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AMD Taps Graphics Chip for Data-Crunching

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SAN FRANCISCO (Reuters) – Advanced Micro Devices Inc (AMD.N: Quote, Profile, Research) launched a new graphics chip on Thursday modified to crunch huge amounts of data, with potential customers in financial, engineering and scientific industries.

The new product, called FireStream, gives AMD an answer to a similar initiative launched by rival Nvidia Corp (NVDA.O: Quote, Profile, Research) this year to find broader uses for increasingly powerful graphics chips.

“People want interaction in games to be more realistic, so a lot of the underlying physics turns out to be similar to what you want to do with real-world simulation,” said Phil Hester, AMD’s chief technology officer.

“It’s a very good opportunity to exploit the power and price performance advantage the GPU (graphics processing unit) gives you,” Hester said.

New graphics chips now often have more transistors and are more powerful than a computer’s main processor, though their design means they are not good for running common software like a word processor or Web browser.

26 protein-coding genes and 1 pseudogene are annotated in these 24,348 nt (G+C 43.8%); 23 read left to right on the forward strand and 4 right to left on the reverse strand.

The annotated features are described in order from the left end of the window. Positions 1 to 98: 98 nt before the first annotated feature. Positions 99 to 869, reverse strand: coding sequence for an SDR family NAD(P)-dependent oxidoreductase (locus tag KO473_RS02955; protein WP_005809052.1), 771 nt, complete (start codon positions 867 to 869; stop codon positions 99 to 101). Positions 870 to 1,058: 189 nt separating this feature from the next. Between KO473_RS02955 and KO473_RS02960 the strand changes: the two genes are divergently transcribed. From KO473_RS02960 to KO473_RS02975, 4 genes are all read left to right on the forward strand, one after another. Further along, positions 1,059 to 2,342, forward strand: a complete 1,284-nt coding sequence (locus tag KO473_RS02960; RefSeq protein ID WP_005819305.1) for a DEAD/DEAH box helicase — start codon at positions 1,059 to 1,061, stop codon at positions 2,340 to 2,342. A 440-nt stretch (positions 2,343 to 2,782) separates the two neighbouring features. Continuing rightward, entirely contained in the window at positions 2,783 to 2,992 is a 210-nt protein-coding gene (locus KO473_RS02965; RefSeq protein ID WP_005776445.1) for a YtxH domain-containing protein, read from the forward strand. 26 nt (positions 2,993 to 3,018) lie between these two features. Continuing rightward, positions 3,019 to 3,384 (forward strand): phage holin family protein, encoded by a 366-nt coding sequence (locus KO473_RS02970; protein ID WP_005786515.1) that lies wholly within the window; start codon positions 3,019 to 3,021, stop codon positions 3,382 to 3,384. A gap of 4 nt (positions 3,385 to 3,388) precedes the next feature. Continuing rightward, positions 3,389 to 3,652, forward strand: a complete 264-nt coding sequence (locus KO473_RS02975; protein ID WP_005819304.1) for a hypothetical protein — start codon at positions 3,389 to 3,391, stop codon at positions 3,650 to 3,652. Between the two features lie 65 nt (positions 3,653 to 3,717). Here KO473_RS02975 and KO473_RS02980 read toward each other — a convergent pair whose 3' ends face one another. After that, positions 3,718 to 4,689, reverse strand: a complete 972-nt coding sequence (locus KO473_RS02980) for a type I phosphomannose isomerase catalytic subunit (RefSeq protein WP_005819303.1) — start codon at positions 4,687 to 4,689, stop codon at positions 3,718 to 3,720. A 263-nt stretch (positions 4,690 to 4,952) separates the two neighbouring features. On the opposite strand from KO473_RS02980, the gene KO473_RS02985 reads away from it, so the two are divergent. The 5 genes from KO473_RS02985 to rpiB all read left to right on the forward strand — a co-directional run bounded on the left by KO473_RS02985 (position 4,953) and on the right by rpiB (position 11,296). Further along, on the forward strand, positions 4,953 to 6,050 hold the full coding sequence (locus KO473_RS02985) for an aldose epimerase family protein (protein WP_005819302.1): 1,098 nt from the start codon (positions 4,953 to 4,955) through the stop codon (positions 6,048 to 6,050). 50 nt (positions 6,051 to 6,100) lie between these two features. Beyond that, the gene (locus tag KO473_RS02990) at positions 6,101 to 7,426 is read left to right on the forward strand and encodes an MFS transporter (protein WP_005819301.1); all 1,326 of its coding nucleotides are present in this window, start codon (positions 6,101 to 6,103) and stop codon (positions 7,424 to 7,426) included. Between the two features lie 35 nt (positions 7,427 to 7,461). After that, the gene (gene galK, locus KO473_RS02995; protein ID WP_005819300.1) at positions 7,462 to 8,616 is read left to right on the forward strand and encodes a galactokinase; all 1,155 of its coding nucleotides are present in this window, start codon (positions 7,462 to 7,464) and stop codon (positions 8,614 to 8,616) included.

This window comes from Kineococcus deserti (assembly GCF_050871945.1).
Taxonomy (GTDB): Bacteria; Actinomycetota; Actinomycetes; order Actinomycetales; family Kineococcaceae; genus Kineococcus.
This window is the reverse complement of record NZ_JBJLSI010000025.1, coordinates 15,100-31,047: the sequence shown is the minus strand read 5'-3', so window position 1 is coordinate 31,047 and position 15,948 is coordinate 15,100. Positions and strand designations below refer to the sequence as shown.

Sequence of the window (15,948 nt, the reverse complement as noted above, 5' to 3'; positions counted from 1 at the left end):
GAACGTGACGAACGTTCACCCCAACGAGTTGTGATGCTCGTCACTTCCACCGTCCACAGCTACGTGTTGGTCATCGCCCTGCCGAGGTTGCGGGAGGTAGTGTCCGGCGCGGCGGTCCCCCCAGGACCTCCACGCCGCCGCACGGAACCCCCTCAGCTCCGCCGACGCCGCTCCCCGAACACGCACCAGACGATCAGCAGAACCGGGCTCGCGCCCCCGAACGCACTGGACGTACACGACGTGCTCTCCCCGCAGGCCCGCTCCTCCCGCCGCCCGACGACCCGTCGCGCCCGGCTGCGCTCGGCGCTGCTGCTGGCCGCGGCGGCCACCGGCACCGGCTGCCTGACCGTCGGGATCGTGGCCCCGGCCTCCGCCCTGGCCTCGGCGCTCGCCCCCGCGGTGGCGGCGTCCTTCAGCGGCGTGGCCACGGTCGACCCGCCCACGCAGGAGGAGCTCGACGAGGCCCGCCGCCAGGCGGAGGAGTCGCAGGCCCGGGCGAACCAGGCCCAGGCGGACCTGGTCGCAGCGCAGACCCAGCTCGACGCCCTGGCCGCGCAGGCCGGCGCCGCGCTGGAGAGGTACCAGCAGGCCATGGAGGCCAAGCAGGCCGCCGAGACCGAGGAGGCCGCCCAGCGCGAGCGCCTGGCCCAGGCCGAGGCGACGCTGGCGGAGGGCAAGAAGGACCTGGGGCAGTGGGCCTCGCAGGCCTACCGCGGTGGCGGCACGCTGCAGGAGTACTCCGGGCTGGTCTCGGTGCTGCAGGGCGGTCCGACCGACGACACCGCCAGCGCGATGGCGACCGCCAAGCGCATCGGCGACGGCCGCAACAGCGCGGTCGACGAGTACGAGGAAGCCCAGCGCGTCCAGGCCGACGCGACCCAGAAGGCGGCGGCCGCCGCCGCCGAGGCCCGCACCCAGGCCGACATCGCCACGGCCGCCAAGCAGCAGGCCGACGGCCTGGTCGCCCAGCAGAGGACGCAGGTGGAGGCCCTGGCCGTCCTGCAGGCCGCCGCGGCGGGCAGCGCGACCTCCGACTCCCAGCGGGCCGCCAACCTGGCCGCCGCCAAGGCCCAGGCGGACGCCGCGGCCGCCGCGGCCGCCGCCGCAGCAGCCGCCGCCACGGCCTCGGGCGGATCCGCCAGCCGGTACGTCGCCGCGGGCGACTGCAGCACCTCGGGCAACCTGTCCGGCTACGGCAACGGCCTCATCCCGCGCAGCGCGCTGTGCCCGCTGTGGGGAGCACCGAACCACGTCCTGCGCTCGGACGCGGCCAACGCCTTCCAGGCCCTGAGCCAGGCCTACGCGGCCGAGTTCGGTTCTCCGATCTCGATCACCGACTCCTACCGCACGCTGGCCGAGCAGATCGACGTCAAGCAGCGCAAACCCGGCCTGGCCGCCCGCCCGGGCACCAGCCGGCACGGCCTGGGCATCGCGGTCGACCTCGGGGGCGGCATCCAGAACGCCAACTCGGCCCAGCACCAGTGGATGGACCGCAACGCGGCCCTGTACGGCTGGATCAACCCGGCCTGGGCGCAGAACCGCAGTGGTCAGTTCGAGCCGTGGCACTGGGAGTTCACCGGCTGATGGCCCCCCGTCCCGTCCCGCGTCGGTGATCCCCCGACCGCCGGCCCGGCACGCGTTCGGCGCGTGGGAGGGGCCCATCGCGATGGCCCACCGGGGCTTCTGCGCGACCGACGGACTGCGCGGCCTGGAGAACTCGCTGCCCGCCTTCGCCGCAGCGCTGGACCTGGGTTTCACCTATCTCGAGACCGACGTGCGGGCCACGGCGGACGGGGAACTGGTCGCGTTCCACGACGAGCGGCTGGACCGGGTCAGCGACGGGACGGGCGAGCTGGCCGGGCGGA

But they boast scores or even hundreds of processing units that work in parallel, making them great for crunching lots of numbers found in financial spreadsheets, geological survey data and weather simulations.

The potential market is worth hundreds of millions of dollars, according to Hester, who also envisions that growing as people find more ways to tap the extra processing power.

FireStream is also a stepping stone to a major AMD project called Fusion that aims to combine a graphics processor on the same piece of silicon as a central processor by early 2009, a change that could lead to better-performing laptops.

FireStream is based on the high-end graphics chip found in the Radeon products from AMD’s ATI graphics unit and will cost $2,000, AMD said.

Boasting 660 million transistors and 320 processing units, the chips will be made by Taiwanese contract chipmaker TSMC with circuitry just 55 nanometers wide, smaller than the 65 nanometer circuits found in AMD’s top-end computer processors.

(Reporting by Scott Hillis; Editing by Richard Hubbard)

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